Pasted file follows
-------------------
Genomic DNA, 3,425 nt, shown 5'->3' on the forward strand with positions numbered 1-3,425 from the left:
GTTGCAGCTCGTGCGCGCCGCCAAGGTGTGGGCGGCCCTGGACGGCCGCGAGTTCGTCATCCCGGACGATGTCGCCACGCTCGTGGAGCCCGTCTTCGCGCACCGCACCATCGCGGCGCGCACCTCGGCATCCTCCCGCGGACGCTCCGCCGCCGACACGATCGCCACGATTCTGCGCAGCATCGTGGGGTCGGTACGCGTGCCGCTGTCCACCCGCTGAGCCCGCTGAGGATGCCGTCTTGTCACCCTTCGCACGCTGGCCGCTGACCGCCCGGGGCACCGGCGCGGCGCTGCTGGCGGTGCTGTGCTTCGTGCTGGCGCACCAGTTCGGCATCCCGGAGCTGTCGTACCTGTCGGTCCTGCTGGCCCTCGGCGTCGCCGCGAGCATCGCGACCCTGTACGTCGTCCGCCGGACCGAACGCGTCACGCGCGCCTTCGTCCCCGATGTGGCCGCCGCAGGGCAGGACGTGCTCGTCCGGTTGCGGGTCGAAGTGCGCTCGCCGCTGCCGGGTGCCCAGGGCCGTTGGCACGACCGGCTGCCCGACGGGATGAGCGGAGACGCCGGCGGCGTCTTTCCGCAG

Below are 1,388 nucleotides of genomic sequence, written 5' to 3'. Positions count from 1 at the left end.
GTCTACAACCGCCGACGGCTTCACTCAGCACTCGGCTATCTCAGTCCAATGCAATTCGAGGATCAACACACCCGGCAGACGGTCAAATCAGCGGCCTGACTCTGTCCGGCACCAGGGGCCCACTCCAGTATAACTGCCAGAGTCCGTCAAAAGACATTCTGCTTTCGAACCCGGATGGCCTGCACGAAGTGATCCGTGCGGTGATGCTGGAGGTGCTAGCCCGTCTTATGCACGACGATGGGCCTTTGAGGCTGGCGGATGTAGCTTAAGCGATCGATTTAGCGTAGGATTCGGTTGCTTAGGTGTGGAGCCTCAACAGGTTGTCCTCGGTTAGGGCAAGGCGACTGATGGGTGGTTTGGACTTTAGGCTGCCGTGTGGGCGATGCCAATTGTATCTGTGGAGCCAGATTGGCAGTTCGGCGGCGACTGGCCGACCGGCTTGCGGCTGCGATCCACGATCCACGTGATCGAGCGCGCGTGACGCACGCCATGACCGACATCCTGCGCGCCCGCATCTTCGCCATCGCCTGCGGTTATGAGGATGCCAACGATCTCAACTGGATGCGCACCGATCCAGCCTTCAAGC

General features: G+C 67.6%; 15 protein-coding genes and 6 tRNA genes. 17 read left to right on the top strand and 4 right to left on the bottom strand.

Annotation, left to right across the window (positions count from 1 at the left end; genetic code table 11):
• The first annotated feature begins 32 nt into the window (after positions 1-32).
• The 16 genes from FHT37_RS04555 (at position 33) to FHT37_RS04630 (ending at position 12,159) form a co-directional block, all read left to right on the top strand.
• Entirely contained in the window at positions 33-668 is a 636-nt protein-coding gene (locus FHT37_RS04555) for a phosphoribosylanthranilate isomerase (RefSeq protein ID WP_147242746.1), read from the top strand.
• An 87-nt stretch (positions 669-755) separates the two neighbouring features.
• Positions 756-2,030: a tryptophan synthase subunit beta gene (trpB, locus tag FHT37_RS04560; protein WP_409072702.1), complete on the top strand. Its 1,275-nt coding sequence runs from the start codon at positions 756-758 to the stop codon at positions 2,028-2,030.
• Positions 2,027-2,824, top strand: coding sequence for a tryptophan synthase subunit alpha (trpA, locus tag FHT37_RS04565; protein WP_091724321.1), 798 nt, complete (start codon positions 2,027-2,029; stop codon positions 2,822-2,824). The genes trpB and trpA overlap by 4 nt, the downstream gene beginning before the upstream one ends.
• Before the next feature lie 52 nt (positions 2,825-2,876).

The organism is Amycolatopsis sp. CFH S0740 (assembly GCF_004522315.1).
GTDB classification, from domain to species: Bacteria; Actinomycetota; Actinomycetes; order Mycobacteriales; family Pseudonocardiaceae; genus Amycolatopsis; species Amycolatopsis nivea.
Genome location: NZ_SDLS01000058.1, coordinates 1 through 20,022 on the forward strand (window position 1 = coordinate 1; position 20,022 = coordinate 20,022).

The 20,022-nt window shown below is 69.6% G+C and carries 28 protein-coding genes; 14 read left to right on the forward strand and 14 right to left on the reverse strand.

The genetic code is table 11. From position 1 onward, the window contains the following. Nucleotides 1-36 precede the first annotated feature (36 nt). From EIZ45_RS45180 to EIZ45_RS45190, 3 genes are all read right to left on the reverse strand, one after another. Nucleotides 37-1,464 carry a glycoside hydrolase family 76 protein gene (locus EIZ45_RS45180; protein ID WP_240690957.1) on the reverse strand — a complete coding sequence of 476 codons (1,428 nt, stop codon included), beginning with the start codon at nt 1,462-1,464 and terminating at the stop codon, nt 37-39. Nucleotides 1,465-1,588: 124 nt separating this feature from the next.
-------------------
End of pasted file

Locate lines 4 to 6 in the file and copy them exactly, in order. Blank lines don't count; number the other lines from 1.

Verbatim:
GTCTACAACCGCCGACGGCTTCACTCAGCACTCGGCTATCTCAGTCCAATGCAATTCGAGGATCAACACACCCGGCAGACGGTCAAATCAGCGGCCTGACTCTGTCCGGCACCAGGGGCCCACTCCAGTATAACTGCCAGAGTCCGTCAAAAGACATTCTGCTTTCGAACCCGGATGGCCTGCACGAAGTGATCCGTGCGGTGATGCTGGAGGTGCTAGCCCGTCTTATGCACGACGATGGGCCTTTGAGGCTGGCGGATGTAGCTTAAGCGATCGATTTAGCGTAGGATTCGGTTGCTTAGGTGTGGAGCCTCAACAGGTTGTCCTCGGTTAGGGCAAGGCGACTGATGGGTGGTTTGGACTTTAGGCTGCCGTGTGGGCGATGCCAATTGTATCTGTGGAGCCAGATTGGCAGTTCGGCGGCGACTGGCCGACCGGCTTGCGGCTGCGATCCACGATCCACGTGATCGAGCGCGCGTGACGCACGCCATGACCGACATCCTGCGCGCCCGCATCTTCGCCATCGCCTGCGGTTATGAGGATGCCAACGATCTCAACTGGATGCGCACCGATCCAGCCTTCAAGC

General features: G+C 67.6%; 15 protein-coding genes and 6 tRNA genes. 17 read left to right on the top strand and 4 right to left on the bottom strand.

Annotation, left to right across the window (positions count from 1 at the left end; genetic code table 11):